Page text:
Macular degeneration (MD) is a painless condition of eye that is responsible for the gradual loss of central vision (with optimal retention of peripheral vision). Central vision helps to see things in front of your eyes. For examples it enables you to read or watch television. This condition is manifested by difficulty in reading written or printed text, difficulty in recognizing familiar faces of people, less vibrant appearance of colors and similar defects that also involve changes in depth or color perception.
Like most other visual field defects and visual abnormalities, the primary pathophysiologic event responsible for macular degeneration is age related wear and tear changes in the visual apparatus. It can affect both eyes but vary in the intensity, severity and speed of progression. There is no 100 percent curative treatment for macular degeneration as of now but a number of management options are available today that can help in reducing the complication and further vision loss. Here are some of the approved treatments for Macular Degeneration.
Macular Degeneration Treatment
A lot of options are available today to manage the symptoms. You can speak to your healthcare provider to learn more about the following options and if these are helpful in your case.
1. Implantable Telescope
Implantable telescope is a small device that is about the size of a pea and has the ability to enlarge the images formed at the retina by reducing the size of the central blind spot, thus it improves the central vision that is affected by the macular degeneration.
This therapy was approved by FDA in July 2010 after pivotal FDA trails. The study provided statistical proof that introduction of implantable telescope within the visual apparatus can significantly help in the correction of vision in people with well-developed macular degeneration. Likewise, introduction of this device is safe for long- term use and is associated with excellent patient compliance.
Lucentis is one of the approved treatments for macular degeneration. It is used for the optimal management of the wet variety of macular degeneration as well as advanced macular degeneration that significantly compromise vision. It was approved by FDA in 2006. Lucentis is a drug similar to Avastin, (the drug used for the treatment of colorectal cancer) and is usually administered as an injection directly in the eyes, once every month.
Lucentis inhibit vascular endothelial growth factor (a natural protein in the eye that is associated with the formation of new blood vessels or in other words wet variety of macular degeneration). The primary mode of action of Lucentis is to block the synthesis of vascular endothelial growth factor by blocking the transcription. The abnormal growth of blood vessel in retina is the primary culprit in the development of macular degeneration. Once the new vessel formation has stopped, visual acuity returns to normal with time. Usually lucentis doesn't have any adverse reaction but at time some individuals may develop irritation or side effects when the injection is introduced in the eyes. Serious complications of this therapy may include retinal detachment, inflammation of eyes, elevation of intraocular pressure inside the eye and cataract. Clinical trials of Lucentis are found to be very effective because 95 % participants reported significant improvement or stabilization of vision. Speak to your healthcare provider in detail to learn more about your chances.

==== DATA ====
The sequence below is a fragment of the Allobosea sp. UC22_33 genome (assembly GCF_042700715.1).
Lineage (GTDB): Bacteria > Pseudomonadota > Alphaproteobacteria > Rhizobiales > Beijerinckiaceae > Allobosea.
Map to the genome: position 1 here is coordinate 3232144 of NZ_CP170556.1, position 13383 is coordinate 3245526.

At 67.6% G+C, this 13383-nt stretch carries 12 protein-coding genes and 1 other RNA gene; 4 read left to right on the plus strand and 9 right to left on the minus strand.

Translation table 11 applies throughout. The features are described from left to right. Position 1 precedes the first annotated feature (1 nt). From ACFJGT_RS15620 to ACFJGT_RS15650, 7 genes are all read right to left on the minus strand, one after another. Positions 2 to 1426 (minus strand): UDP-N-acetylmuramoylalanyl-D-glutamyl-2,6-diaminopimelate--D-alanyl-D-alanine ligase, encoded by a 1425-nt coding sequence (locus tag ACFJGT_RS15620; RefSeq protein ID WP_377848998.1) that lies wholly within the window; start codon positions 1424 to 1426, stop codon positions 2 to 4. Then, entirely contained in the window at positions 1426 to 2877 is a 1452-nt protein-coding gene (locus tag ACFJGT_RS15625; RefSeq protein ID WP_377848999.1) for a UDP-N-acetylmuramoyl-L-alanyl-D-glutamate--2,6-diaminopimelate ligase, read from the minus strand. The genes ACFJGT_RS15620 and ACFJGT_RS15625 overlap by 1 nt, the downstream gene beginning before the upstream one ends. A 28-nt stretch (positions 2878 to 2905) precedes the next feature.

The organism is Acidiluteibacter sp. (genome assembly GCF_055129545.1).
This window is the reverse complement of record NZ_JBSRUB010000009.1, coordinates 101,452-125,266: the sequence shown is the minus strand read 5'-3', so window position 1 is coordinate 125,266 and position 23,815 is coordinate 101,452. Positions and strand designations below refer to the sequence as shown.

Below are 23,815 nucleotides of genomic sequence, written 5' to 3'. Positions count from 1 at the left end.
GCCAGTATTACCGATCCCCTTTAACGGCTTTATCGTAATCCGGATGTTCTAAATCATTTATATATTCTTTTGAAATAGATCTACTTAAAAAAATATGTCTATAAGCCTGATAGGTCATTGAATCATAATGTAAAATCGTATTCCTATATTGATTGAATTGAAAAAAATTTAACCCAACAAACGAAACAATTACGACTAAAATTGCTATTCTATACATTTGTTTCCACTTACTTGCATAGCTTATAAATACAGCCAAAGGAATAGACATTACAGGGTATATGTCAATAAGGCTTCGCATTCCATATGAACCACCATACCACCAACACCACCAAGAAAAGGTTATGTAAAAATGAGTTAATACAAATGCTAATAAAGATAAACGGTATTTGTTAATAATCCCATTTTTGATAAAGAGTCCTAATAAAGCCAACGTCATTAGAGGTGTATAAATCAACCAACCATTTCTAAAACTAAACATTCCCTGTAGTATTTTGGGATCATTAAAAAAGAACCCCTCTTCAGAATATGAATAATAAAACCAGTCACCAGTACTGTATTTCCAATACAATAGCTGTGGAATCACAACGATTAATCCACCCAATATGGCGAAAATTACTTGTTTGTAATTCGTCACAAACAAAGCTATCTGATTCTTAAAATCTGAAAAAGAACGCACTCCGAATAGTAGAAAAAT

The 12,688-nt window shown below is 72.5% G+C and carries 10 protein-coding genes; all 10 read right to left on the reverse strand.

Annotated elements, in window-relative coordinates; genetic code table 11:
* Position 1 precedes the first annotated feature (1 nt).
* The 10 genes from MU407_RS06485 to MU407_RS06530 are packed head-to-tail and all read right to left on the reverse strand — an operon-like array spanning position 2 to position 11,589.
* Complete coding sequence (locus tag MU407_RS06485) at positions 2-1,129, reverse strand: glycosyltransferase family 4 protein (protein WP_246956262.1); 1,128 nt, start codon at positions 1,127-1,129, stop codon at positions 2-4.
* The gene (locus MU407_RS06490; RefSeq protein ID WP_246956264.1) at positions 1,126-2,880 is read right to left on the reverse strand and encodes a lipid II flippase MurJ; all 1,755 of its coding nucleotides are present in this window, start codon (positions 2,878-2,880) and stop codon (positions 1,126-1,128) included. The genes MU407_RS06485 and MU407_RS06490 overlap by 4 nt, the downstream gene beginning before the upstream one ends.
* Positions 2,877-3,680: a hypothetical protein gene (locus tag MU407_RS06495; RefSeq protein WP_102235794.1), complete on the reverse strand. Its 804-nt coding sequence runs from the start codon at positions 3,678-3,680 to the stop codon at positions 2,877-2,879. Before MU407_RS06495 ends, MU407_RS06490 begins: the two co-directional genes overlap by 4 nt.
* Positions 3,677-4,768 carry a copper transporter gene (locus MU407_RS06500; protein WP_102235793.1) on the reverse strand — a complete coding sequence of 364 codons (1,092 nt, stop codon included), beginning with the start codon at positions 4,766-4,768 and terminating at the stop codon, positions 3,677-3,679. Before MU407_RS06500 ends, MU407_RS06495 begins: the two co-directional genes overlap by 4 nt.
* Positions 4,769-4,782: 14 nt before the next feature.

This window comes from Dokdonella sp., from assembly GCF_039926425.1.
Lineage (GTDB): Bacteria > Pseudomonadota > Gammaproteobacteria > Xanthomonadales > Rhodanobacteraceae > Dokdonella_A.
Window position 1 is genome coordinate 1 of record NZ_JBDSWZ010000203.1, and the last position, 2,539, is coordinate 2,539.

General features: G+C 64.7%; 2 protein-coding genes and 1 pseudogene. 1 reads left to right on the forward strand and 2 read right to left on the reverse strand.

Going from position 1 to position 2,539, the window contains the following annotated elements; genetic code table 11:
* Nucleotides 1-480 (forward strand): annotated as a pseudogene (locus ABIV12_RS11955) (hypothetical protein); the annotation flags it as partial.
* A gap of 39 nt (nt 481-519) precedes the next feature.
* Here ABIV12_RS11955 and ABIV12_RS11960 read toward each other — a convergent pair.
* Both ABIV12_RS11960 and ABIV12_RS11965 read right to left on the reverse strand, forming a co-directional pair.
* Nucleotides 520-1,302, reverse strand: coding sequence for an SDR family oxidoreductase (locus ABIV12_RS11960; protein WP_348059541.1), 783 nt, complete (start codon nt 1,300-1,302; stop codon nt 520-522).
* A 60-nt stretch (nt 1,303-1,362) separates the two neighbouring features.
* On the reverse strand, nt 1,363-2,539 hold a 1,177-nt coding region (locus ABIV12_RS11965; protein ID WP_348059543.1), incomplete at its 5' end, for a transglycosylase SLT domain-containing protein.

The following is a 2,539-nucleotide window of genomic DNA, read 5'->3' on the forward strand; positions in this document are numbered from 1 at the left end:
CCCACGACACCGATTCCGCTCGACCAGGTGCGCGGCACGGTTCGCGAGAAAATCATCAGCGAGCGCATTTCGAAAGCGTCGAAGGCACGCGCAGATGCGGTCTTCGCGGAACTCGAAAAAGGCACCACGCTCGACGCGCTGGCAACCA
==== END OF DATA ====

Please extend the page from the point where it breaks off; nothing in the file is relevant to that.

Macugen is yet another US FDA approved drug that is usually administered as an eye injection given once in one and half month (or once every 45 days). It utilizes a therapeutic molecule to attack VEGF in the eye. In minority of the client this drug may lead to some adverse reactions and thus it is absolutely important to discuss with your healthcare provider in detail about the procedure.
The primary mode of action is to stop the activity of vascular endothelial growth factors in wet age related macular degeneration. Eylea is also approved by FDA. It is available in the intraocular injectable forms like most drugs listed above. In the beginning of therapy, three injections are given in 3 months thereafter the dosing frequency is reduced to once every 2 months.
5. Visudyne Drug Therapy
Visudyne is the drug found to be effective for the treatment of the wet macular degeneration. Moreover it is among the first few drug approved by FDA for the management of macular degeneration. It is commonly prescribed in patients who are experiencing new blood vessel formation at or around the macular region. It is given as an injection that may be given on arm. It exerts its action by producing a chemical reaction within the retinal blood vessels to destroy abnormal vessels.
It is usually a painless procedure. Recent studies have shown that visudyne drug is effective in slowing age related macular degeneration.
6. Laser Treatment
One vital treatment for the age related wet macular degeneration is Laser photocoagulation. In laser photocoagulation treatment healthcare providers use laser rays to seal off or destroy the newly formed blood vessel in order to prevent the leakage. One of the most common complications of using laser treatment is formation of retinal scar that may lead to the development of blinds spots in the visual fields of patient. The laser photocoagulation is not commonly used today to treat wet or age related macular disease. Currently, research studies are underway to identify the techniques that may help in the prevention of scaring with laser photocoagulation.
There are a number of other available pharmacological or interventional options that may help in optimal management of macular degeneration. More research projects are underway to identify the effective methods to prevent macular degeneration with fewer side effects.